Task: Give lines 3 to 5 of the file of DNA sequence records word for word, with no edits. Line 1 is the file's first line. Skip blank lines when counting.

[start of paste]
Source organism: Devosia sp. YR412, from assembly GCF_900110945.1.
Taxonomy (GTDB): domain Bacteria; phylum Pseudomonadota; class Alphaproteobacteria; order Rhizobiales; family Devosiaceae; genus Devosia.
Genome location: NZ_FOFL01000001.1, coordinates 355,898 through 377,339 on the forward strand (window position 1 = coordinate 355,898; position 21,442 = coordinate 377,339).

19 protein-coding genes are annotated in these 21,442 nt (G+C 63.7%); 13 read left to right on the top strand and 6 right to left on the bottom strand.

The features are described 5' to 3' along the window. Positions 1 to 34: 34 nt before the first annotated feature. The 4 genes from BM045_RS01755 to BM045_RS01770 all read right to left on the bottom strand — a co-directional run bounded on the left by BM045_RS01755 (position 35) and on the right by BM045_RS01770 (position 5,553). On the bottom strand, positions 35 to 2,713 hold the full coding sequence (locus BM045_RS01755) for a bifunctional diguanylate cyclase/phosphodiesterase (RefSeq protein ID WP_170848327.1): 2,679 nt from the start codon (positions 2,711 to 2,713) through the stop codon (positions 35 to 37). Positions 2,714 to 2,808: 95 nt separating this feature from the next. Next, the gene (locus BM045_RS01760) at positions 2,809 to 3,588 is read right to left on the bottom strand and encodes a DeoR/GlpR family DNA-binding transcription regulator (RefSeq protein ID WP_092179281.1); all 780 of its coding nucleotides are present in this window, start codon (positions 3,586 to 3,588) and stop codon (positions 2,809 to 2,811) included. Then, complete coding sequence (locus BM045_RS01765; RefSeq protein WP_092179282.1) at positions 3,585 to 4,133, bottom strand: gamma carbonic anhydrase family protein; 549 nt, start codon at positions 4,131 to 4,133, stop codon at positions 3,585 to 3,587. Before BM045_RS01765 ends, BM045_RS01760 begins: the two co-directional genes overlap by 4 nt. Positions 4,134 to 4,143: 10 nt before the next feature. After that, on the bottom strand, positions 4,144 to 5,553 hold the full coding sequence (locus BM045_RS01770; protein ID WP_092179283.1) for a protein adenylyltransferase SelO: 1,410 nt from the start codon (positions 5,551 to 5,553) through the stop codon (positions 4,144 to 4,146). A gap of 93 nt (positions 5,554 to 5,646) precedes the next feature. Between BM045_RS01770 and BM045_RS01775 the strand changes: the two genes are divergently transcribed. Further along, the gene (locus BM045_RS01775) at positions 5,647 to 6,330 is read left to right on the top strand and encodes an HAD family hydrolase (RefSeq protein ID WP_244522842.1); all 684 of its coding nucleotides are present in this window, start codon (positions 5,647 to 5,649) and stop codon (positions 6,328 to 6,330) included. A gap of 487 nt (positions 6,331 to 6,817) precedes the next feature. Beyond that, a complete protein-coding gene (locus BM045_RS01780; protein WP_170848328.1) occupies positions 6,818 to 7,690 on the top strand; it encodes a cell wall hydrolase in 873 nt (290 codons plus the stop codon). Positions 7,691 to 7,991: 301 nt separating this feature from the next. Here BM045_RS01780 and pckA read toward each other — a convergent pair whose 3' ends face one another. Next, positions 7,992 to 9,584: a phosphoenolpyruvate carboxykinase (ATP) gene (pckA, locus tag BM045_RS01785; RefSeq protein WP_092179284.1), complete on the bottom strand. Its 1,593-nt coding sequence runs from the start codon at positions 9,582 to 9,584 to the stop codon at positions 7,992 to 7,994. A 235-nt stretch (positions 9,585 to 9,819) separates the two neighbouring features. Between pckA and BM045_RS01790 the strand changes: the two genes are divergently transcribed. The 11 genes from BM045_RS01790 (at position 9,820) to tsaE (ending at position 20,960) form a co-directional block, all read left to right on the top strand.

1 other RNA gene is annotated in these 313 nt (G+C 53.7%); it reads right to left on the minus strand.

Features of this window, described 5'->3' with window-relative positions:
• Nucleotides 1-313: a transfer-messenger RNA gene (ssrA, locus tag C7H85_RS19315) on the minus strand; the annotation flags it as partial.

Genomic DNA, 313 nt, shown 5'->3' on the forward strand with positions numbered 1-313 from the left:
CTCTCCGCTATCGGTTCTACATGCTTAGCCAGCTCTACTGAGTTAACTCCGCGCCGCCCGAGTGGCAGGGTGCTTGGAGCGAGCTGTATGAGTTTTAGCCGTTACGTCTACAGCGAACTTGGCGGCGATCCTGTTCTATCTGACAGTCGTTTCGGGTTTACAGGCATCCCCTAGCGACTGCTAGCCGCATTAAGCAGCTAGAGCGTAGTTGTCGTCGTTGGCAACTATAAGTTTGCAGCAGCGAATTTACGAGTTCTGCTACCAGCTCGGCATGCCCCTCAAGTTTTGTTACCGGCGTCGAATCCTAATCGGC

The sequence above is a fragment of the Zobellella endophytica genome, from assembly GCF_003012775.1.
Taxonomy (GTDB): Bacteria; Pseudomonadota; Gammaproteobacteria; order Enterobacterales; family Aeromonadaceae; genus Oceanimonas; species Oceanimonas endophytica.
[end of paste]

Genome location: NZ_FOFL01000001.1, coordinates 355,898 through 377,339 on the forward strand (window position 1 = coordinate 355,898; position 21,442 = coordinate 377,339).

19 protein-coding genes are annotated in these 21,442 nt (G+C 63.7%); 13 read left to right on the top strand and 6 right to left on the bottom strand.

The features are described 5' to 3' along the window. Positions 1 to 34: 34 nt before the first annotated feature. The 4 genes from BM045_RS01755 to BM045_RS01770 all read right to left on the bottom strand — a co-directional run bounded on the left by BM045_RS01755 (position 35) and on the right by BM045_RS01770 (position 5,553). On the bottom strand, positions 35 to 2,713 hold the full coding sequence (locus BM045_RS01755) for a bifunctional diguanylate cyclase/phosphodiesterase (RefSeq protein ID WP_170848327.1): 2,679 nt from the start codon (positions 2,711 to 2,713) through the stop codon (positions 35 to 37). Positions 2,714 to 2,808: 95 nt separating this feature from the next. Next, the gene (locus BM045_RS01760) at positions 2,809 to 3,588 is read right to left on the bottom strand and encodes a DeoR/GlpR family DNA-binding transcription regulator (RefSeq protein ID WP_092179281.1); all 780 of its coding nucleotides are present in this window, start codon (positions 3,586 to 3,588) and stop codon (positions 2,809 to 2,811) included. Then, complete coding sequence (locus BM045_RS01765; RefSeq protein WP_092179282.1) at positions 3,585 to 4,133, bottom strand: gamma carbonic anhydrase family protein; 549 nt, start codon at positions 4,131 to 4,133, stop codon at positions 3,585 to 3,587. Before BM045_RS01765 ends, BM045_RS01760 begins: the two co-directional genes overlap by 4 nt. Positions 4,134 to 4,143: 10 nt before the next feature. After that, on the bottom strand, positions 4,144 to 5,553 hold the full coding sequence (locus BM045_RS01770; protein ID WP_092179283.1) for a protein adenylyltransferase SelO: 1,410 nt from the start codon (positions 5,551 to 5,553) through the stop codon (positions 4,144 to 4,146). A gap of 93 nt (positions 5,554 to 5,646) precedes the next feature. Between BM045_RS01770 and BM045_RS01775 the strand changes: the two genes are divergently transcribed. Further along, the gene (locus BM045_RS01775) at positions 5,647 to 6,330 is read left to right on the top strand and encodes an HAD family hydrolase (RefSeq protein ID WP_244522842.1); all 684 of its coding nucleotides are present in this window, start codon (positions 5,647 to 5,649) and stop codon (positions 6,328 to 6,330) included. A gap of 487 nt (positions 6,331 to 6,817) precedes the next feature. Beyond that, a complete protein-coding gene (locus BM045_RS01780; protein WP_170848328.1) occupies positions 6,818 to 7,690 on the top strand; it encodes a cell wall hydrolase in 873 nt (290 codons plus the stop codon). Positions 7,691 to 7,991: 301 nt separating this feature from the next. Here BM045_RS01780 and pckA read toward each other — a convergent pair whose 3' ends face one another. Next, positions 7,992 to 9,584: a phosphoenolpyruvate carboxykinase (ATP) gene (pckA, locus tag BM045_RS01785; RefSeq protein WP_092179284.1), complete on the bottom strand. Its 1,593-nt coding sequence runs from the start codon at positions 9,582 to 9,584 to the stop codon at positions 7,992 to 7,994. A 235-nt stretch (positions 9,585 to 9,819) separates the two neighbouring features. Between pckA and BM045_RS01790 the strand changes: the two genes are divergently transcribed. The 11 genes from BM045_RS01790 (at position 9,820) to tsaE (ending at position 20,960) form a co-directional block, all read left to right on the top strand.